Waste Free Week

Janaya Brown, Emma Engen, and Jenna Hryhoruk

Waste Free Week

The amount of waste produced by individuals is more than what can be supported by our world. Simple changes of daily habits can have a large positive affect on the future of our planet if more people commit to trying a sustainable lifestyle and cutting the convenience factor. The Zero-Waste movement can be a daunting task, but in reality, it can be as simple as you make it. That was our goal, educating people on how to do zero-waste, and where to shop local. We challenged 10 people to attempt zero-waste for a week. We got them to keep milestones throughout the week, good or bad. We began by giving a presentation to help educate them and guide them on changes that will need to be made. Our goal is to make sure they know that it is okay to fail, it will help us see where they ran into problems but also highlighting where they had success along the way. At the end of the week we asked them to take an online questionnaire on how the week went. Our goal by the end of the project was to hopefully inspire and educate the people involved in the waste free week to change at least one ‘bad’ habit and become more eco-conscious in their everyday lives.

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  1. Fun videos. Reducing your waste to a jar’s worth is commendable. Hopefully this will inspire others to take the challenge too.

    (I hope you made Jim stuff the coffee box into his pocket too!)

    1. Hi Colin, as a group our hope was to show those participating and those that watched the video that reducing their garbage is an attainable action to incorporate into their lives. It is not always easy, but small steps can make a big difference!!!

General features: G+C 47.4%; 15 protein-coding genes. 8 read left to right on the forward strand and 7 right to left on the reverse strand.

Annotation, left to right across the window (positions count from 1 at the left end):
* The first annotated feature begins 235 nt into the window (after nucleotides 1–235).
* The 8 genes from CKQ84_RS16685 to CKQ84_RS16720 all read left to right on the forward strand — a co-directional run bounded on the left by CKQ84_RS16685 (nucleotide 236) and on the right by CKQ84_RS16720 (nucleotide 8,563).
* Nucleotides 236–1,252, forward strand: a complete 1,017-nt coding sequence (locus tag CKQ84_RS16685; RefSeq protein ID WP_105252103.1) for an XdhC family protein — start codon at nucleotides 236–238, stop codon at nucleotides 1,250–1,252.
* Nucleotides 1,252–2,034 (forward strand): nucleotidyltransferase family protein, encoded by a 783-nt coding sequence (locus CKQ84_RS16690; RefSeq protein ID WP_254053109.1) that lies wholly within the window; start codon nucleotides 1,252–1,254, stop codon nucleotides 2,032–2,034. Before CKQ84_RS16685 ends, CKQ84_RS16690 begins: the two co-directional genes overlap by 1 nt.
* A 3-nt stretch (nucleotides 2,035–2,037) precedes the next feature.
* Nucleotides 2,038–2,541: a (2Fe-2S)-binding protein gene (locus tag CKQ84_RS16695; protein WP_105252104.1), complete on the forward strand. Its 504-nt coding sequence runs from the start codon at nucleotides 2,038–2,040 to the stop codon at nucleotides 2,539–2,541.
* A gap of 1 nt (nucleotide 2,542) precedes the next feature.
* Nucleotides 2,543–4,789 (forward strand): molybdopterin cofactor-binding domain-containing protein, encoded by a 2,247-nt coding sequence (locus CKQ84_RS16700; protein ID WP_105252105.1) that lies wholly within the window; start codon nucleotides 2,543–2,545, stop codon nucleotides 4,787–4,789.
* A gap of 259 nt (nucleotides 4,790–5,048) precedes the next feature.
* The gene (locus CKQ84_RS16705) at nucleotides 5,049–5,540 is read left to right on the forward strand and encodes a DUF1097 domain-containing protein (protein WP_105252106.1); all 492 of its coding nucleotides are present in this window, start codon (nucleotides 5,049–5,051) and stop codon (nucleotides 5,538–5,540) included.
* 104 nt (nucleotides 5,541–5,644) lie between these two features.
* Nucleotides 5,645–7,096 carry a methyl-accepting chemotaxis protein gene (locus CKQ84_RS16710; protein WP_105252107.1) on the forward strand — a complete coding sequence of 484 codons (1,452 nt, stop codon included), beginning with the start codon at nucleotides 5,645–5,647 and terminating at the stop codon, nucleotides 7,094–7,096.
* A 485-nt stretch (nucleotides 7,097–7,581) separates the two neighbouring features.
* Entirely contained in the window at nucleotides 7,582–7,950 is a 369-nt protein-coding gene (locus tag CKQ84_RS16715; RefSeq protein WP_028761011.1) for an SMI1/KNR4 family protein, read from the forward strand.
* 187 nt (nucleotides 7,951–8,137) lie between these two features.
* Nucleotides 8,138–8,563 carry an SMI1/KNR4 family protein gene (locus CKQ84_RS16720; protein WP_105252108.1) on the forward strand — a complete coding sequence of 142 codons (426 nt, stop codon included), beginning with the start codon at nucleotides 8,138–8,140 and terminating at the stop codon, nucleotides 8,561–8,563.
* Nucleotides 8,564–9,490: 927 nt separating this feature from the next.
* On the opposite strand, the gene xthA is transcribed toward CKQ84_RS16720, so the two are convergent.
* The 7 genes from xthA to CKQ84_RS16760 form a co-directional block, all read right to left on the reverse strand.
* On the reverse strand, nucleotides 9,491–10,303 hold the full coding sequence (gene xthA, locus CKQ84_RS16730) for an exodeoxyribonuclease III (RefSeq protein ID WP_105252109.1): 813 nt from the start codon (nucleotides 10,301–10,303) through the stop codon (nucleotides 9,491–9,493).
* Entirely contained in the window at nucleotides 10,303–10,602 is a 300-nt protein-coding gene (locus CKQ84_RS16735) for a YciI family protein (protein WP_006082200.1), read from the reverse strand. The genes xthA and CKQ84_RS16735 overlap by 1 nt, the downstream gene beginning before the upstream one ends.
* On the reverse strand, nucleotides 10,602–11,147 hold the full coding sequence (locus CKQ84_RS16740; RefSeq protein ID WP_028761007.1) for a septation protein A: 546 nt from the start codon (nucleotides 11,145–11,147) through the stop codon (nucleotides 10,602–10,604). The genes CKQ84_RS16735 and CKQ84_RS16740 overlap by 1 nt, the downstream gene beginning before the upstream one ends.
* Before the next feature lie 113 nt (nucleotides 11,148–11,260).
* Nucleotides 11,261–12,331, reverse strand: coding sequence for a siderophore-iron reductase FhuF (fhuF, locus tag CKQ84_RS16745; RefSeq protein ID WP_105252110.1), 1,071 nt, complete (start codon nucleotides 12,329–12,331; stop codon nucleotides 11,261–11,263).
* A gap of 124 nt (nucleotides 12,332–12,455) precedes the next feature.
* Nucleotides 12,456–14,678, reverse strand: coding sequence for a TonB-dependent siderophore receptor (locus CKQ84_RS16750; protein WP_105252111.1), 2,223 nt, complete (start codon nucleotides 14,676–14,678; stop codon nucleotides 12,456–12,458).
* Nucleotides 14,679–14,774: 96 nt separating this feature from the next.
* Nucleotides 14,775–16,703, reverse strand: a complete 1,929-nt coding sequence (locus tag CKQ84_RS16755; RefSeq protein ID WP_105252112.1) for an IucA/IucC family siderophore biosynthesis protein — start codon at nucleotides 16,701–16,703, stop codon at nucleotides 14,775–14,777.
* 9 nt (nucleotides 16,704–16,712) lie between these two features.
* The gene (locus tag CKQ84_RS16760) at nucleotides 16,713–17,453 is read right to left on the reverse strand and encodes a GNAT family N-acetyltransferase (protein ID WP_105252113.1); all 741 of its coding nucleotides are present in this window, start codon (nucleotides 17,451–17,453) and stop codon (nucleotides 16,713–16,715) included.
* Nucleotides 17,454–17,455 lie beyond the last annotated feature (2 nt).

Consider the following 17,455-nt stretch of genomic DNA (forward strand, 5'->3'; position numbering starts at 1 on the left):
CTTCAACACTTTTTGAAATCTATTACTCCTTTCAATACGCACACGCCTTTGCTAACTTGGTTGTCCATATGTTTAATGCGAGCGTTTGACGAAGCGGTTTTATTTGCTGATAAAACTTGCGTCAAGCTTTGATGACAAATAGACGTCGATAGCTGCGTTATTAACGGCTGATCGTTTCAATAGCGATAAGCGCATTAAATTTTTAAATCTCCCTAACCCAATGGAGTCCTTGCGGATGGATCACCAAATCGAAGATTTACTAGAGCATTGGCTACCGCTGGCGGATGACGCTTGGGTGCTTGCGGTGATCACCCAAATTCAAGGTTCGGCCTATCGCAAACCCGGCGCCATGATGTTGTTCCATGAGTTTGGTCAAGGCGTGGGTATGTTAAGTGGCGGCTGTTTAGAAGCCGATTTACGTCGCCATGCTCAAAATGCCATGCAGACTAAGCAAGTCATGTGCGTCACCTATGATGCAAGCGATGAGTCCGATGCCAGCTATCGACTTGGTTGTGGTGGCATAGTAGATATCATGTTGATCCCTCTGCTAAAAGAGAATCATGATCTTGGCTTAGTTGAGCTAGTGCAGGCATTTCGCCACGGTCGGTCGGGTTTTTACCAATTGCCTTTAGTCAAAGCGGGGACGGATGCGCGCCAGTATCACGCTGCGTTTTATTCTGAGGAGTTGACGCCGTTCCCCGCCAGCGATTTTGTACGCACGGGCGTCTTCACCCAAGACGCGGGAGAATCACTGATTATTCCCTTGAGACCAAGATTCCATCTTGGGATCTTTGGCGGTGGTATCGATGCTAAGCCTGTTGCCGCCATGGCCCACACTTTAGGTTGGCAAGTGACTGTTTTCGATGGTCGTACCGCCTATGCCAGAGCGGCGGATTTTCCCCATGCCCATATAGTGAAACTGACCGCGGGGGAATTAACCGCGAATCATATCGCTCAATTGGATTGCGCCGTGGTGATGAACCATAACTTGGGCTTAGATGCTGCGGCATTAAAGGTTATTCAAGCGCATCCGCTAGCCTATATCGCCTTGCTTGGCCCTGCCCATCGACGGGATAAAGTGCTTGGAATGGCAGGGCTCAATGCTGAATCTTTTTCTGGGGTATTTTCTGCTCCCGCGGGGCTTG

and unfortunately he didn’t use all the coffee so he was unable to take it all with him!!! (he did use his own cup though!!)

  2. I think that it is really cool how everyone tries to go without leaving any garbage or waste for one week. What was the hardest thing about the week?

    1. Hi Tali, thanks for the comment. Everyone that participated had a slightly different experience but for me the hardest part was grocery shopping and preparing food that did not make waste. It took much more preparation and thought being put into what I was going to make for the week.

  3. Great video project! It’s a great educational tool.
    Is there an implicit statement about individual responsibility in the zero-waste initiatives like this one? In other words, is the onus on the individual to try to change their lifestyle and habits in order to transition to a more sustainable relationship with waste?

    1. Hi Andrew, thank you for the question and comment. I do believe that the only way for change to really be made towards a more sustainable front is completely on individuals decisions. Larger groups can put actions into place to assist (like recycling bins) but unless individuals decide that they will take the time and correctly dispose, compost and recycle products that they are done with the relationship with waste will stay the same.

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